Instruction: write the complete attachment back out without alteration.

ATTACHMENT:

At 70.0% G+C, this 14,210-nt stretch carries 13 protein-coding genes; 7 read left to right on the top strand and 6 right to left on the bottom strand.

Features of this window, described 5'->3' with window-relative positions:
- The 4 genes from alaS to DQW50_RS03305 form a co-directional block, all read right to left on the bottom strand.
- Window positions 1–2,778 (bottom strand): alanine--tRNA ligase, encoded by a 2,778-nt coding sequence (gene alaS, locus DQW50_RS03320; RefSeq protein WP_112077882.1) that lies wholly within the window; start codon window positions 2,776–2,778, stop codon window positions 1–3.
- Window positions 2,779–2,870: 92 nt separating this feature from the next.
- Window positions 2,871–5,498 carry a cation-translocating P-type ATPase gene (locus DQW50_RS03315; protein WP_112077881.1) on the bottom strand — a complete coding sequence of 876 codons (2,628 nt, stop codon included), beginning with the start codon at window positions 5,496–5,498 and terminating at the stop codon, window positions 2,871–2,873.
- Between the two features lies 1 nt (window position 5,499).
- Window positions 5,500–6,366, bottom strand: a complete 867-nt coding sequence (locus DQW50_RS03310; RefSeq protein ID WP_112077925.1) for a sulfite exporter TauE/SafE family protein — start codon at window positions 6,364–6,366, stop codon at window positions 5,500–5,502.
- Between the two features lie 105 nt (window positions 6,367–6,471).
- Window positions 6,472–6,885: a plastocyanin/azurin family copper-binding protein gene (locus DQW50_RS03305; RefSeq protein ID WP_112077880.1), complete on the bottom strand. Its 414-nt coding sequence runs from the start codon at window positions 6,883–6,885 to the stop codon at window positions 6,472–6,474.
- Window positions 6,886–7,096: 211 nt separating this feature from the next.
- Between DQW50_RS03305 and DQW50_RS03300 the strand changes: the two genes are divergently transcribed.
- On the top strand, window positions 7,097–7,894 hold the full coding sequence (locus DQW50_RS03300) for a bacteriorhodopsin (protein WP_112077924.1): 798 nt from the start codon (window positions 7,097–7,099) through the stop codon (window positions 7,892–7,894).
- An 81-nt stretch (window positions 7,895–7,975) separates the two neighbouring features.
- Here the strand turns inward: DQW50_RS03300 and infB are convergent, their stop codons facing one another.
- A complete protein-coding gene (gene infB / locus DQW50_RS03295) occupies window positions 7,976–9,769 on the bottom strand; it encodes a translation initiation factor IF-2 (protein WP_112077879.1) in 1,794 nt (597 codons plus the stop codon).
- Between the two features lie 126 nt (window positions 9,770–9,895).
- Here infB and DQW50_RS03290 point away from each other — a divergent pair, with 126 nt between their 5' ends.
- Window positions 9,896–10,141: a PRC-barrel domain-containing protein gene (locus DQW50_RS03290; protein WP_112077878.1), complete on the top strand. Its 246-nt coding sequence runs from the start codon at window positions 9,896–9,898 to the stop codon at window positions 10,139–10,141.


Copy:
At 70.0% G+C, this 14,210-nt stretch carries 13 protein-coding genes; 7 read left to right on the top strand and 6 right to left on the bottom strand.

Features of this window, described 5'->3' with window-relative positions:
- The 4 genes from alaS to DQW50_RS03305 form a co-directional block, all read right to left on the bottom strand.
- Window positions 1–2,778 (bottom strand): alanine--tRNA ligase, encoded by a 2,778-nt coding sequence (gene alaS, locus DQW50_RS03320; RefSeq protein WP_112077882.1) that lies wholly within the window; start codon window positions 2,776–2,778, stop codon window positions 1–3.
- Window positions 2,779–2,870: 92 nt separating this feature from the next.
- Window positions 2,871–5,498 carry a cation-translocating P-type ATPase gene (locus DQW50_RS03315; protein WP_112077881.1) on the bottom strand — a complete coding sequence of 876 codons (2,628 nt, stop codon included), beginning with the start codon at window positions 5,496–5,498 and terminating at the stop codon, window positions 2,871–2,873.
- Between the two features lies 1 nt (window position 5,499).
- Window positions 5,500–6,366, bottom strand: a complete 867-nt coding sequence (locus DQW50_RS03310; RefSeq protein ID WP_112077925.1) for a sulfite exporter TauE/SafE family protein — start codon at window positions 6,364–6,366, stop codon at window positions 5,500–5,502.
- Between the two features lie 105 nt (window positions 6,367–6,471).
- Window positions 6,472–6,885: a plastocyanin/azurin family copper-binding protein gene (locus DQW50_RS03305; RefSeq protein ID WP_112077880.1), complete on the bottom strand. Its 414-nt coding sequence runs from the start codon at window positions 6,883–6,885 to the stop codon at window positions 6,472–6,474.
- Window positions 6,886–7,096: 211 nt separating this feature from the next.
- Between DQW50_RS03305 and DQW50_RS03300 the strand changes: the two genes are divergently transcribed.
- On the top strand, window positions 7,097–7,894 hold the full coding sequence (locus DQW50_RS03300) for a bacteriorhodopsin (protein WP_112077924.1): 798 nt from the start codon (window positions 7,097–7,099) through the stop codon (window positions 7,892–7,894).
- An 81-nt stretch (window positions 7,895–7,975) separates the two neighbouring features.
- Here the strand turns inward: DQW50_RS03300 and infB are convergent, their stop codons facing one another.
- A complete protein-coding gene (gene infB / locus DQW50_RS03295) occupies window positions 7,976–9,769 on the bottom strand; it encodes a translation initiation factor IF-2 (protein WP_112077879.1) in 1,794 nt (597 codons plus the stop codon).
- Between the two features lie 126 nt (window positions 9,770–9,895).
- Here infB and DQW50_RS03290 point away from each other — a divergent pair, with 126 nt between their 5' ends.
- Window positions 9,896–10,141: a PRC-barrel domain-containing protein gene (locus DQW50_RS03290; protein WP_112077878.1), complete on the top strand. Its 246-nt coding sequence runs from the start codon at window positions 9,896–9,898 to the stop codon at window positions 10,139–10,141.